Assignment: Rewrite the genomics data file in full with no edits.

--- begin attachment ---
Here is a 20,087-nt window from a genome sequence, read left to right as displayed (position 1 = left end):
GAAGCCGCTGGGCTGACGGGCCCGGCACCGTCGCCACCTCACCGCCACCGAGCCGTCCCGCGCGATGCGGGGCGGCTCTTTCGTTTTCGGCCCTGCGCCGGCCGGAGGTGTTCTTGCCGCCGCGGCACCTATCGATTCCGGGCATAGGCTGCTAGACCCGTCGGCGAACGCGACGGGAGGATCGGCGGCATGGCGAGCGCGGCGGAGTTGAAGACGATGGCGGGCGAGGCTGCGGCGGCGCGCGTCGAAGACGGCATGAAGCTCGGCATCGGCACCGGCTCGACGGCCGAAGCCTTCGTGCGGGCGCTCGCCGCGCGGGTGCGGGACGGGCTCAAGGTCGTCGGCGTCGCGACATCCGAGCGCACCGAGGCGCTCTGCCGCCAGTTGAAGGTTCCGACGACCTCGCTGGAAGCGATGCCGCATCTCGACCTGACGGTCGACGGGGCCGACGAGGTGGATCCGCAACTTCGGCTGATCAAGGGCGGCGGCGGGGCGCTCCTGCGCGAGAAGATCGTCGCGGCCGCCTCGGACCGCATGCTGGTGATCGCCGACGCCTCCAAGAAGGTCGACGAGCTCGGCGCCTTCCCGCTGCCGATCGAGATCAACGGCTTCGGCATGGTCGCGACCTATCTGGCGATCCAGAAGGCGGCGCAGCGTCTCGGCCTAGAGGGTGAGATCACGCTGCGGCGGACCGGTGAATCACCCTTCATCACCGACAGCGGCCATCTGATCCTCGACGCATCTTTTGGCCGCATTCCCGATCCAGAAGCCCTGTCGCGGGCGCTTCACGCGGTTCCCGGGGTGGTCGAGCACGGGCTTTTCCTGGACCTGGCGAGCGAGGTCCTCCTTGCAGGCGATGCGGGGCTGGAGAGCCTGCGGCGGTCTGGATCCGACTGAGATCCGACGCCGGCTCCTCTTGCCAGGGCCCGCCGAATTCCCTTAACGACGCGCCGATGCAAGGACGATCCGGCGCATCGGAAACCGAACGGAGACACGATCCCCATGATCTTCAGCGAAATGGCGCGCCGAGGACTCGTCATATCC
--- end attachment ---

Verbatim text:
Here is a 20,087-nt window from a genome sequence, read left to right as displayed (position 1 = left end):
GAAGCCGCTGGGCTGACGGGCCCGGCACCGTCGCCACCTCACCGCCACCGAGCCGTCCCGCGCGATGCGGGGCGGCTCTTTCGTTTTCGGCCCTGCGCCGGCCGGAGGTGTTCTTGCCGCCGCGGCACCTATCGATTCCGGGCATAGGCTGCTAGACCCGTCGGCGAACGCGACGGGAGGATCGGCGGCATGGCGAGCGCGGCGGAGTTGAAGACGATGGCGGGCGAGGCTGCGGCGGCGCGCGTCGAAGACGGCATGAAGCTCGGCATCGGCACCGGCTCGACGGCCGAAGCCTTCGTGCGGGCGCTCGCCGCGCGGGTGCGGGACGGGCTCAAGGTCGTCGGCGTCGCGACATCCGAGCGCACCGAGGCGCTCTGCCGCCAGTTGAAGGTTCCGACGACCTCGCTGGAAGCGATGCCGCATCTCGACCTGACGGTCGACGGGGCCGACGAGGTGGATCCGCAACTTCGGCTGATCAAGGGCGGCGGCGGGGCGCTCCTGCGCGAGAAGATCGTCGCGGCCGCCTCGGACCGCATGCTGGTGATCGCCGACGCCTCCAAGAAGGTCGACGAGCTCGGCGCCTTCCCGCTGCCGATCGAGATCAACGGCTTCGGCATGGTCGCGACCTATCTGGCGATCCAGAAGGCGGCGCAGCGTCTCGGCCTAGAGGGTGAGATCACGCTGCGGCGGACCGGTGAATCACCCTTCATCACCGACAGCGGCCATCTGATCCTCGACGCATCTTTTGGCCGCATTCCCGATCCAGAAGCCCTGTCGCGGGCGCTTCACGCGGTTCCCGGGGTGGTCGAGCACGGGCTTTTCCTGGACCTGGCGAGCGAGGTCCTCCTTGCAGGCGATGCGGGGCTGGAGAGCCTGCGGCGGTCTGGATCCGACTGAGATCCGACGCCGGCTCCTCTTGCCAGGGCCCGCCGAATTCCCTTAACGACGCGCCGATGCAAGGACGATCCGGCGCATCGGAAACCGAACGGAGACACGATCCCCATGATCTTCAGCGAAATGGCGCGCCGAGGACTCGTCATATCC